Luckily for Inception fans, having torn the film’s value to shreds, Mulhall now proceeds to put it back together. He proposes two possible explanations: either Nolan has “completely cocked it up” or “the significance of the ending has to be understood in some other way”.
He considers the first possibility “wildly implausible”. For what it’s worth, I disagree – Christopher Nolan does not have a PhD in philosophy – but most critics, including Mulhall, would say it doesn’t matter all that much. Once created, a piece of art exists beyond the reach of the artist; ultimately, it means what it means, irrespective of what they intended. Funnily enough, this is an idea that Nolan has discussed himself.
Either way, it’s more interesting to consider the second possibility. For Mulhall, any new understanding requires a fundamental shift in the philosophical concerns of the film.
The questions apparently posed by the ending, personified in the character of Cobb, are those of the traditional philosophical sceptic: “Is this world real? How can I be sure I’m not dreaming?”
But with the recognition that Cobb’s totem has no bearing on whether or not he is dreaming, that it can only tell him (and the viewer) if he is in someone else’s dream, comes a different kind of scepticism. What is in doubt is no longer the existence of the rest of the world and all the other people in it – for someone to produce a dream, they must exist – but the sceptic himself and his own independent mind.
“The reality of other people in Inception is absolutely undeniable,” says Mulhall. “It’s a vision of the world in which other people’s minds constantly invade your own.” Stealing intellectual property via dreams is, after all, how most of the characters pay the bills.
In light of this, the awful possibility apparently embedded in the ending – that Cobb’s children are not real, that he has conjured up a fantasy version of them in order to avoid facing a reality in which they aren’t there – no longer feels like the film’s genuine anxiety.
“The real worry of Inception is not the reality of other people, it’s the reality of your own mind.”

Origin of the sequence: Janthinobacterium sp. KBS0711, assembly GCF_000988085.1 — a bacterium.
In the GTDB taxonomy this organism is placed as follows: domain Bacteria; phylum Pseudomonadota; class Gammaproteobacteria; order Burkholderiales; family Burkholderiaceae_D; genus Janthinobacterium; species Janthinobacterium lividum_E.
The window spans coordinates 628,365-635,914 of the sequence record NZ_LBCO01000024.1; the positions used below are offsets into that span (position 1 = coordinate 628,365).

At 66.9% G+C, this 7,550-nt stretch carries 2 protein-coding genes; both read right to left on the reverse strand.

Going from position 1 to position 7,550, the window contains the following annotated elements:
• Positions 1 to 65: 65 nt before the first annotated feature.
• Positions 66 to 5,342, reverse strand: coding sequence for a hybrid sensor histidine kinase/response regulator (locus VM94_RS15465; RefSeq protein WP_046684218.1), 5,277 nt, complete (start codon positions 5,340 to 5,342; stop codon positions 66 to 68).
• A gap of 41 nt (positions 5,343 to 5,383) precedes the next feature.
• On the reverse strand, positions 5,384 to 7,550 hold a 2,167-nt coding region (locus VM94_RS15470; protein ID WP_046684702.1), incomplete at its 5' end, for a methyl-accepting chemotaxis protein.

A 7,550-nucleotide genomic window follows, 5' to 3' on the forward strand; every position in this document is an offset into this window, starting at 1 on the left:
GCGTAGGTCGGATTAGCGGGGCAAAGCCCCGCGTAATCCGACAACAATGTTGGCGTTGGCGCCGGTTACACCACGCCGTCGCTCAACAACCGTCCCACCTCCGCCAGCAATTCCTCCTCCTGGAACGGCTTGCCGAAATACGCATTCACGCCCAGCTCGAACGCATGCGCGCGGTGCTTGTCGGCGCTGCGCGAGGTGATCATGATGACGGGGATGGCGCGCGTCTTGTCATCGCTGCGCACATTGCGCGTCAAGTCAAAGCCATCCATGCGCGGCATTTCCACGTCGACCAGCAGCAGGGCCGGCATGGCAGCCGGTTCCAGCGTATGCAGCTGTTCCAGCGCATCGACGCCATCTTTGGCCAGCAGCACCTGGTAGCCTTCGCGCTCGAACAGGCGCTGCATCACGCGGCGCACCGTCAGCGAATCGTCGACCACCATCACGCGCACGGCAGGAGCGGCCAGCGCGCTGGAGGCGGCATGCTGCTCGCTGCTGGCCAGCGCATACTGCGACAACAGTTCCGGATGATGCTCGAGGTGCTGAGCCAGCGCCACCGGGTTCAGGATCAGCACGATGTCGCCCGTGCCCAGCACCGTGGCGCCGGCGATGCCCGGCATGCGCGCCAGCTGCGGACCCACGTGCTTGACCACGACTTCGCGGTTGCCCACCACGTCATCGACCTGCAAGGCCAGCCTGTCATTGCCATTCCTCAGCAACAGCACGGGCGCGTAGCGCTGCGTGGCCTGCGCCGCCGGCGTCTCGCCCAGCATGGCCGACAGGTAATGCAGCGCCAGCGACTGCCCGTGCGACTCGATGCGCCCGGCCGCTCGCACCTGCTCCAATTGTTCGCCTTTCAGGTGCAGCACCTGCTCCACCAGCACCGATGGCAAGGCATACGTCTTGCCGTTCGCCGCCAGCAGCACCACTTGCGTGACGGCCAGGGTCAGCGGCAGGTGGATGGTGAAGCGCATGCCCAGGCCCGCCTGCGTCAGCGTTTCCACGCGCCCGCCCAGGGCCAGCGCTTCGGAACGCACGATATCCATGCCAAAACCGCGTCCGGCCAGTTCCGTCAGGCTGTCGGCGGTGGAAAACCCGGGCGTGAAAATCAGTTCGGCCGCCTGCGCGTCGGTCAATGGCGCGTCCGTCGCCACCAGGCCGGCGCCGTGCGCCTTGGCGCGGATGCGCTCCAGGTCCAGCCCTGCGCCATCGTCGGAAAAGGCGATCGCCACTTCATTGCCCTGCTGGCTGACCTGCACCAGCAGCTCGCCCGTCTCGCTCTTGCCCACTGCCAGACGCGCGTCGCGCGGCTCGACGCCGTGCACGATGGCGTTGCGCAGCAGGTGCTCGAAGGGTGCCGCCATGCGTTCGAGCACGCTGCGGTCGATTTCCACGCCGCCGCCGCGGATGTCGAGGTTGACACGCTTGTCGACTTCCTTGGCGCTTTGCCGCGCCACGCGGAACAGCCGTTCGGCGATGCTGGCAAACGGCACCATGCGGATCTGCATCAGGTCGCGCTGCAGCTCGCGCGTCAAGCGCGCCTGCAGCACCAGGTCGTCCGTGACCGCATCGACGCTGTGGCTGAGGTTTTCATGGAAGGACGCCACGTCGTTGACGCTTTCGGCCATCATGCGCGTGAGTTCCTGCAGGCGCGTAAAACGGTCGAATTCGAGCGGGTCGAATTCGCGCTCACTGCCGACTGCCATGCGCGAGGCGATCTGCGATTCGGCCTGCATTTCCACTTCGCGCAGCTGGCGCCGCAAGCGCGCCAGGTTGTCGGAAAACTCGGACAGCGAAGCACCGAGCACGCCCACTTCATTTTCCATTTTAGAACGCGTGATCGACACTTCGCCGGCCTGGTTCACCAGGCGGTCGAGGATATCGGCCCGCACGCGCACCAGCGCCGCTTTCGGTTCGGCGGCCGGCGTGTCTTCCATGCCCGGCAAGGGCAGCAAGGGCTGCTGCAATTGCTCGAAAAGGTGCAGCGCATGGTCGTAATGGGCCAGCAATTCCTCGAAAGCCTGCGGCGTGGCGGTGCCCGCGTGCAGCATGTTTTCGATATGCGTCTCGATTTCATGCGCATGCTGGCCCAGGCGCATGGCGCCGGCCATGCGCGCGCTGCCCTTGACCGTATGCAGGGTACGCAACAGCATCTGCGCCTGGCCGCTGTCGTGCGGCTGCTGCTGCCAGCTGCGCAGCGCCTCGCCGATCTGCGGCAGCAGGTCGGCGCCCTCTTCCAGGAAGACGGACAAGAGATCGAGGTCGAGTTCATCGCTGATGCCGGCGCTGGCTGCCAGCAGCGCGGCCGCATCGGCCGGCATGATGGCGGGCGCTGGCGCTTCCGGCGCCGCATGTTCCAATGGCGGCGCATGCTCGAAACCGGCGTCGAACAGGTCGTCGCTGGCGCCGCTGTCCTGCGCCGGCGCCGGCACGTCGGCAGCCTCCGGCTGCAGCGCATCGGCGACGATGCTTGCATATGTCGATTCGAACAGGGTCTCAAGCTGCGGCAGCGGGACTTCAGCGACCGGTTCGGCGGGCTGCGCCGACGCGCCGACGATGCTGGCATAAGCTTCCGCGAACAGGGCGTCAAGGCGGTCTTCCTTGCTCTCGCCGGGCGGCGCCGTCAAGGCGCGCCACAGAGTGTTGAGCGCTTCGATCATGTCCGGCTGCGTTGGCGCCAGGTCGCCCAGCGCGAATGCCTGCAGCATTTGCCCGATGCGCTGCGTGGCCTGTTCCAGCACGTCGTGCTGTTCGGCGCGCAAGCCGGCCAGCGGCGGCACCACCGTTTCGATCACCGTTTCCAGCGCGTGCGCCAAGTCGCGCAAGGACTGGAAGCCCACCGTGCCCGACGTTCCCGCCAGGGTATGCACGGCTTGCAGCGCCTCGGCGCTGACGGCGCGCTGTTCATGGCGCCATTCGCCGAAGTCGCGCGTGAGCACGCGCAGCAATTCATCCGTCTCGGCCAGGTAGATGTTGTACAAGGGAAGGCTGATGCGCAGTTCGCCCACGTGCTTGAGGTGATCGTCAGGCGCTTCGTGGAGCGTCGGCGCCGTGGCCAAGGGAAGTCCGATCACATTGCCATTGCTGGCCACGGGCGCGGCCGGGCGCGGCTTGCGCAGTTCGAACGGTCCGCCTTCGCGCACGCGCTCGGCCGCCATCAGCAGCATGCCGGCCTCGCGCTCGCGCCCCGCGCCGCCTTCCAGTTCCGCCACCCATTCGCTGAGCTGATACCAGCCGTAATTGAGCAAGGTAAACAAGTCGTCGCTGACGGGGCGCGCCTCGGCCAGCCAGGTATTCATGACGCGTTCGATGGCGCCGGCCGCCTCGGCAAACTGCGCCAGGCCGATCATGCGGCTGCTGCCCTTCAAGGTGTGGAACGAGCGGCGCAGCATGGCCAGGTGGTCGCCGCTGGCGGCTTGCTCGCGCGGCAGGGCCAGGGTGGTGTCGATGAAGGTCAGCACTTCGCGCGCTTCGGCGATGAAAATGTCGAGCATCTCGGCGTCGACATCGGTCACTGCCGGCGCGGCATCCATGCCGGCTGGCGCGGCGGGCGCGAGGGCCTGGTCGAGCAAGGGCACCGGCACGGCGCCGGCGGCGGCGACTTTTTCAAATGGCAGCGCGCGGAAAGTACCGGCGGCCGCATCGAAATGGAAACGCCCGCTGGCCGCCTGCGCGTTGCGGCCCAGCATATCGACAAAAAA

The clue is in the title: “Inception” literally means origin or starting point. Do you really know where your ideas come from? “The subject’s mind can always chase the genesis of the idea,” proclaims Arthur (Joseph Gordon-Levitt), Cobb’s criminal partner, in an early scene. “True inspiration is impossible to fake.”
“That’s not true,” Cobb retorts.
Such a worry, Mulhall points out, has a far more direct bearing on ordinary life than the more traditional flavour of scepticism.
“The idea that the contents of our own minds derive from other people is absolutely fundamental to the human condition. Where do our ideas come from? They come from books we read, films we watch, politicians we listen to.
“But that’s a very uncomfortable thought. It shows that our minds aren’t our sovereign private property, but are in fact dependent on, and vulnerable to, the minds of others.”
This changes the meaning of the ending but not its emotional impact. The tension that builds as we watch the spinning-top wobble – a tension we also owe to our investment in Cobb and his happiness – no longer corresponds to a big, existential fear about the nature of reality, but something smaller, more precise, more familiar from everyday life.
It is what the late critic Harold Bloom called “the anxiety of influence” – the fear that our best ideas are not our own. Perhaps it’s Christopher Nolan’s biggest personal preoccupation, or perhaps he put the idea there for Mulhall to find without even realising he was doing it. Perhaps his mind is not entirely his own. Perhaps yours isn’t either.